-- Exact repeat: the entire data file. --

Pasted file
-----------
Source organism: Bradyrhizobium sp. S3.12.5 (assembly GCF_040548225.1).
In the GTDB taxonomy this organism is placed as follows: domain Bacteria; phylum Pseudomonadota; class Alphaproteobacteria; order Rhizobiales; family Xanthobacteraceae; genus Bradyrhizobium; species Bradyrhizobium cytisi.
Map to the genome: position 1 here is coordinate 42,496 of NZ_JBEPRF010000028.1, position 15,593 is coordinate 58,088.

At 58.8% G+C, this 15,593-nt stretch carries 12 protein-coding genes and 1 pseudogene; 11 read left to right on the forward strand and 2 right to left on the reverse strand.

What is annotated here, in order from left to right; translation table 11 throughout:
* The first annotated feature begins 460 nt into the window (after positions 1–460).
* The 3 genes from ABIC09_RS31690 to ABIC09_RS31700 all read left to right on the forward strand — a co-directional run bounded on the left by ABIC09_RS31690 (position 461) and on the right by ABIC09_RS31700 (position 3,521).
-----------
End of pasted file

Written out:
Source organism: Bradyrhizobium sp. S3.12.5 (assembly GCF_040548225.1).
In the GTDB taxonomy this organism is placed as follows: domain Bacteria; phylum Pseudomonadota; class Alphaproteobacteria; order Rhizobiales; family Xanthobacteraceae; genus Bradyrhizobium; species Bradyrhizobium cytisi.
Map to the genome: position 1 here is coordinate 42,496 of NZ_JBEPRF010000028.1, position 15,593 is coordinate 58,088.

At 58.8% G+C, this 15,593-nt stretch carries 12 protein-coding genes and 1 pseudogene; 11 read left to right on the forward strand and 2 right to left on the reverse strand.

What is annotated here, in order from left to right; translation table 11 throughout:
* The first annotated feature begins 460 nt into the window (after positions 1–460).
* The 3 genes from ABIC09_RS31690 to ABIC09_RS31700 all read left to right on the forward strand — a co-directional run bounded on the left by ABIC09_RS31690 (position 461) and on the right by ABIC09_RS31700 (position 3,521).